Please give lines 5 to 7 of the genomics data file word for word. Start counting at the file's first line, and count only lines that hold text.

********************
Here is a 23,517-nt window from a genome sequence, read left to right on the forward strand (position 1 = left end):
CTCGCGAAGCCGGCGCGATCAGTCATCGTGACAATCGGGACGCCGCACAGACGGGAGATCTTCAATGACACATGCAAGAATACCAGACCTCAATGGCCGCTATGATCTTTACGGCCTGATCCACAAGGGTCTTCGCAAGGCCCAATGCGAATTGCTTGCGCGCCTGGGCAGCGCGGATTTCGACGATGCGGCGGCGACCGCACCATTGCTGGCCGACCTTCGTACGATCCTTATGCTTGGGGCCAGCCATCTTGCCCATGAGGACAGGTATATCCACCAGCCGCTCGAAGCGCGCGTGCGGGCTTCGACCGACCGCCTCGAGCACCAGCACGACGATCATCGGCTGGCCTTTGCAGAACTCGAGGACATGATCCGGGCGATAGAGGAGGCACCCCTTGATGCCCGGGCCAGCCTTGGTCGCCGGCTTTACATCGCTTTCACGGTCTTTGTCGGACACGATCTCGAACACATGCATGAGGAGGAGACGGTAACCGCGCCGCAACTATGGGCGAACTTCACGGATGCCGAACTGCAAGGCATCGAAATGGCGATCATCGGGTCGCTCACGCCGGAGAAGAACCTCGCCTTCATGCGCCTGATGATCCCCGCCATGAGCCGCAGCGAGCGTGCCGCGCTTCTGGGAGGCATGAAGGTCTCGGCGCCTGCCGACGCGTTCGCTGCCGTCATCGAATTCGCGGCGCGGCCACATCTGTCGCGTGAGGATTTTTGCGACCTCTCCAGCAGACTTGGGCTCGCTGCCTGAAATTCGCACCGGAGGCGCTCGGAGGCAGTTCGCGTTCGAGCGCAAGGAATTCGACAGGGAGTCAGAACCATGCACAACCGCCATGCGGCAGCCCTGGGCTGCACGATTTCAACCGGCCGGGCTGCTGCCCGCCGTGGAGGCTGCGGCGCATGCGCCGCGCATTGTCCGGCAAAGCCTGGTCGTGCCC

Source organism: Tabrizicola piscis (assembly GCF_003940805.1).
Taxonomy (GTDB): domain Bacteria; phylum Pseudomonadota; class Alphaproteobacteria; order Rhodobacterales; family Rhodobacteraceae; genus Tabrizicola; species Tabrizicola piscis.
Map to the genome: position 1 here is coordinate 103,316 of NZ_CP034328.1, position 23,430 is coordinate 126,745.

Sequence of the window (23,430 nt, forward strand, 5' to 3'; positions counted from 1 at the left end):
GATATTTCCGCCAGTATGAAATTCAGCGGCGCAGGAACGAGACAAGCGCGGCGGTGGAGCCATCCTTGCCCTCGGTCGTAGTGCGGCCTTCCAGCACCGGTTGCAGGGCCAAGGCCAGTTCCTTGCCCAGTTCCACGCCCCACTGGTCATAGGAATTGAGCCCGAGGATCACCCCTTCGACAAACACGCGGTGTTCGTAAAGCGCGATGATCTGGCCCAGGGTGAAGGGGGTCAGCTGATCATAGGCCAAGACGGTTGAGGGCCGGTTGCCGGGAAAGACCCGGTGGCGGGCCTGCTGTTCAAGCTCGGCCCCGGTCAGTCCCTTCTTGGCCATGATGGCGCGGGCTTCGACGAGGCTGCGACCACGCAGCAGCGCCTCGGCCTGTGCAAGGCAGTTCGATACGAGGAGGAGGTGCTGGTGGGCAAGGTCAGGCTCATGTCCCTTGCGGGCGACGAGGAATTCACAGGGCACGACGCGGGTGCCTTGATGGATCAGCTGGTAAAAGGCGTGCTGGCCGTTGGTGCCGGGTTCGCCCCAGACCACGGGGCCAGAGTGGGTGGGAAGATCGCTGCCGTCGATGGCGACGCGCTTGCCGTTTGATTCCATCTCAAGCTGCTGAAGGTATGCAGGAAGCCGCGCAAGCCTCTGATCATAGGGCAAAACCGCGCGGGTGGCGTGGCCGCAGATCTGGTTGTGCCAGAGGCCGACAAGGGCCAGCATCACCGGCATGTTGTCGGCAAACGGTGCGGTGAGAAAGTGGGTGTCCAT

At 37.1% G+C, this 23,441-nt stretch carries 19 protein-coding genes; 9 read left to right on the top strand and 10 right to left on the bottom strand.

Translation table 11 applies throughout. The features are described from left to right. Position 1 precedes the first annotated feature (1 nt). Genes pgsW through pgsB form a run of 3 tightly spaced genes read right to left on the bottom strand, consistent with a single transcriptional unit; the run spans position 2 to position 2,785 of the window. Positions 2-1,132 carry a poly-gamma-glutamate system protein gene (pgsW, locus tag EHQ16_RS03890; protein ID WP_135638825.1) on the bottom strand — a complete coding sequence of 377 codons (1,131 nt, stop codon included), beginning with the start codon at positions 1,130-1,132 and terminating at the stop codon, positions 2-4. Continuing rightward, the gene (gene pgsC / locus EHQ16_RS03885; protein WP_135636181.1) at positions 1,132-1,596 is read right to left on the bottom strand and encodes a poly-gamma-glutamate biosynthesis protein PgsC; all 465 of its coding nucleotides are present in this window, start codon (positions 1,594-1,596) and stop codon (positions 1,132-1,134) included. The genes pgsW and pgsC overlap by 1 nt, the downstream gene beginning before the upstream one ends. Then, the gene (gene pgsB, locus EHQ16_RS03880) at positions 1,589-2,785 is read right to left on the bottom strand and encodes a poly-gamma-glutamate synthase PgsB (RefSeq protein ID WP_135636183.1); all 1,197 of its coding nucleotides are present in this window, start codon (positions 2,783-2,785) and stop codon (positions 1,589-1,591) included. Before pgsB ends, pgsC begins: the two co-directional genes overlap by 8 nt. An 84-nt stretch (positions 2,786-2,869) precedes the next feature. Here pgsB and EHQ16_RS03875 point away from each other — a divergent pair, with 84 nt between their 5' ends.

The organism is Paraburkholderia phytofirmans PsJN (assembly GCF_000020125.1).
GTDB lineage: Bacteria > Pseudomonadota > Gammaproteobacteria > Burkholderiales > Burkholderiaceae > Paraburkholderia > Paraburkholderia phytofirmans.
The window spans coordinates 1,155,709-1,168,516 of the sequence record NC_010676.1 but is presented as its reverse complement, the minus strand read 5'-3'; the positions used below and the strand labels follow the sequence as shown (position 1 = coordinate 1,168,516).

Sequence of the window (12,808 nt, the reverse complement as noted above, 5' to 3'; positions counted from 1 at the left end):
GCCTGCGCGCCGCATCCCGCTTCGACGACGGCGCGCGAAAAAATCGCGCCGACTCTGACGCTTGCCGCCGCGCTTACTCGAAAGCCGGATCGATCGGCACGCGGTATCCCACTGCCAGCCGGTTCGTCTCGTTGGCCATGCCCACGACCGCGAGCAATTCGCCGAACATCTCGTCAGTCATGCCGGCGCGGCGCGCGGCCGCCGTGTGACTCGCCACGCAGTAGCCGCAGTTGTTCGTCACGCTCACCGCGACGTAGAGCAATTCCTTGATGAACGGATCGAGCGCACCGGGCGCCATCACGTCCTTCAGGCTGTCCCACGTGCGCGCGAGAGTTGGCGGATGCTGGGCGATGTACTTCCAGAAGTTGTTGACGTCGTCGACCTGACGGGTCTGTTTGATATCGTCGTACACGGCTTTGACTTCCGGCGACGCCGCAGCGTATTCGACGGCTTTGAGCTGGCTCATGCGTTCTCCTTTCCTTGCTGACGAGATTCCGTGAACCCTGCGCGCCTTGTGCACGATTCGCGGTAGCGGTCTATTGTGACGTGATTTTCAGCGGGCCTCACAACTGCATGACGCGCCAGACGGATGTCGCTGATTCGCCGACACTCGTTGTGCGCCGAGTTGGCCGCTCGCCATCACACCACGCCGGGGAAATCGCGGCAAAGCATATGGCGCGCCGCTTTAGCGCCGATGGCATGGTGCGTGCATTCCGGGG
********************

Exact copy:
Map to the genome: position 1 here is coordinate 103,316 of NZ_CP034328.1, position 23,430 is coordinate 126,745.

Sequence of the window (23,430 nt, forward strand, 5' to 3'; positions counted from 1 at the left end):
GATATTTCCGCCAGTATGAAATTCAGCGGCGCAGGAACGAGACAAGCGCGGCGGTGGAGCCATCCTTGCCCTCGGTCGTAGTGCGGCCTTCCAGCACCGGTTGCAGGGCCAAGGCCAGTTCCTTGCCCAGTTCCACGCCCCACTGGTCATAGGAATTGAGCCCGAGGATCACCCCTTCGACAAACACGCGGTGTTCGTAAAGCGCGATGATCTGGCCCAGGGTGAAGGGGGTCAGCTGATCATAGGCCAAGACGGTTGAGGGCCGGTTGCCGGGAAAGACCCGGTGGCGGGCCTGCTGTTCAAGCTCGGCCCCGGTCAGTCCCTTCTTGGCCATGATGGCGCGGGCTTCGACGAGGCTGCGACCACGCAGCAGCGCCTCGGCCTGTGCAAGGCAGTTCGATACGAGGAGGAGGTGCTGGTGGGCAAGGTCAGGCTCATGTCCCTTGCGGGCGACGAGGAATTCACAGGGCACGACGCGGGTGCCTTGATGGATCAGCTGGTAAAAGGCGTGCTGGCCGTTGGTGCCGGGTTCGCCCCAGACCACGGGGCCAGAGTGGGTGGGAAGATCGCTGCCGTCGATGGCGACGCGCTTGCCGTTTGATTCCATCTCAAGCTGCTGAAGGTATGCAGGAAGCCGCGCAAGCCTCTGATCATAGGGCAAAACCGCGCGGGTGGCGTGGCCGCAGATCTGGTTGTGCCAGAGGCCGACAAGGGCCAGCATCACCGGCATGTTGTCGGCAAACGGTGCGGTGAGAAAGTGGGTGTCCAT